WordPress might be your LMS if:

  • You want to sell courses. WordPress is one of the largest platforms for businesses of all sizes to sell products, so it has plenty of plugins that allow you to quickly and easily add monetization.
  • You expect to enroll large numbers of learners and potentially go up and down. Like Moodle, there are probably limits, but if you’re hitting them you probably already have a massively successful training program. 
  • You are offering a range of courses, primarily asynchronous. While you can set it up like Moodle, it is more of an open container to launch other interactions. You’ll see in the next section that expanding it requires some extra investment and work.
  • You are committed to this process. While easier than Moodle (my opinion only) it still takes time to get it configured. 
  • You have an IT team that has other WordPress sites. It isn’t essential, but it is easier and may be less expensive if you do. WordPress has become simple to apply updates. Where Moodle still requires specific actions, WordPress plugins can now be automatically updated without any interruption to the site.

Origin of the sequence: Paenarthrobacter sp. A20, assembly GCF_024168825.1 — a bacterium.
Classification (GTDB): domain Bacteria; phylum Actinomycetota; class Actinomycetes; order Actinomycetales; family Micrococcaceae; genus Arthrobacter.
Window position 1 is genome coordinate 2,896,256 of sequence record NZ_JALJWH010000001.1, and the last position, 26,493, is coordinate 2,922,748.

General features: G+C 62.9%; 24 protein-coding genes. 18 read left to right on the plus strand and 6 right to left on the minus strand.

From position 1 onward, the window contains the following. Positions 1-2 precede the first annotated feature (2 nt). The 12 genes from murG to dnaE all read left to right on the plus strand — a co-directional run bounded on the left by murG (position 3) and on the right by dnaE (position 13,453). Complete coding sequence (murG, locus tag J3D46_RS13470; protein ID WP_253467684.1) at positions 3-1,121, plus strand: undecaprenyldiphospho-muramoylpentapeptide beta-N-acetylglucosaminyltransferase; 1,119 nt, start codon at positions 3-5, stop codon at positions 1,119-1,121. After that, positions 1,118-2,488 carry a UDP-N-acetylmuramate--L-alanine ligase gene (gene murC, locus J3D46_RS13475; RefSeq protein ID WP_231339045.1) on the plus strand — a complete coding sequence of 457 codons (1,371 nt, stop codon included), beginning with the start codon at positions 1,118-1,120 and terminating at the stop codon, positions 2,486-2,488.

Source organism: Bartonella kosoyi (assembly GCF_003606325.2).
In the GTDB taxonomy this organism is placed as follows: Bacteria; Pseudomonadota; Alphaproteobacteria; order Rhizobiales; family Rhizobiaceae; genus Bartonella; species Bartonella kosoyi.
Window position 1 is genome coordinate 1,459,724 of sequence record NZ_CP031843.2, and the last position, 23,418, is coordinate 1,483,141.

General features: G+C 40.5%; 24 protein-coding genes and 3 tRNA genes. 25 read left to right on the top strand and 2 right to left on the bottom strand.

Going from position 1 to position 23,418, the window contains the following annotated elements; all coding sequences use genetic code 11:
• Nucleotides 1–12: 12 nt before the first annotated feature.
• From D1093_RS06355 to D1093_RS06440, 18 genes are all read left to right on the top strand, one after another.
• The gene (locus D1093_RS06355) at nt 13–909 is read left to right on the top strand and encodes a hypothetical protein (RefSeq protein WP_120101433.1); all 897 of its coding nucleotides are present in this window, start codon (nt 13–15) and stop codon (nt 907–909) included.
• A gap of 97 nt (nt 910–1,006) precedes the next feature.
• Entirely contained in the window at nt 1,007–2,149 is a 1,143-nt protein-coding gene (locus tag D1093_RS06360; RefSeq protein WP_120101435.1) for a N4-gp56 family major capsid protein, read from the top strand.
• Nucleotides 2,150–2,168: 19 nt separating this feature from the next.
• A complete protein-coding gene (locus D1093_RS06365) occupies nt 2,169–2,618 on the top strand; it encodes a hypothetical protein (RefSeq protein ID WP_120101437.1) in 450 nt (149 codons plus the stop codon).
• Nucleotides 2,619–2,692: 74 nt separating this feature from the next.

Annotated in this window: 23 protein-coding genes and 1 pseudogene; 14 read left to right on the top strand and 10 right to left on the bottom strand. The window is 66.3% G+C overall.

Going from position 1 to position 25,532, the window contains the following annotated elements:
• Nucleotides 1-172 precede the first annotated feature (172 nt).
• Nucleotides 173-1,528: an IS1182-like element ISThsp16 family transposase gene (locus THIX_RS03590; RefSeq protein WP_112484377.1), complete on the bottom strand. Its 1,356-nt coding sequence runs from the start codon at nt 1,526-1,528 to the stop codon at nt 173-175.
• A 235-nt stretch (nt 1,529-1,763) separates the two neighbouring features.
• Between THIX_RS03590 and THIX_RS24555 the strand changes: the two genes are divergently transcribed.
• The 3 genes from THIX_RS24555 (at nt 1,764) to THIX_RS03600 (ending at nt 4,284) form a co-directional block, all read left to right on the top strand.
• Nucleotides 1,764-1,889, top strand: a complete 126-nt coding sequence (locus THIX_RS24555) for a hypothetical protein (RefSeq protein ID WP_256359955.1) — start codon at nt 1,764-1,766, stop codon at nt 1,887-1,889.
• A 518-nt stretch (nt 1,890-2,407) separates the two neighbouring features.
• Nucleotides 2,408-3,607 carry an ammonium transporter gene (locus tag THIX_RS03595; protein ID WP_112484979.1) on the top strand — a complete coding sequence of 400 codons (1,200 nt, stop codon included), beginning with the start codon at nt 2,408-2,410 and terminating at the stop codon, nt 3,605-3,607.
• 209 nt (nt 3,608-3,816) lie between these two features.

What plugins are needed to make WordPress into an LMS?

The range of plugins specifically to turn WordPress into an LMS is definitely smaller. As part of an implementation over a year ago, our team reviewed several that were available and implemented one of the most popular plugins.

example of LearnDash LMS

While there are other options, our team often looks for affordable solutions that are actively updated. For our purposes, LearnDash was a great fit. Because we already have hosting, it was easy to set up a site and then add LearnDash. They also offer a hosted plan that is not a bad deal. 

There are also some great tools designed to expand the functionality of LearnDash. One that we have found to be essential is Tin Canny Reporting for LearnDash. Uncanny Owl has a bunch of different plugins to improve LearnDash, but without Tin CAnny, you’ll find that you can’t record progress from a SCORM module. So, if you develop courses in Articulate Rise or Storyline or any other tool that reports data back through XAPI or SCORM, you won’t get much use out of the reports unless you add this plugin.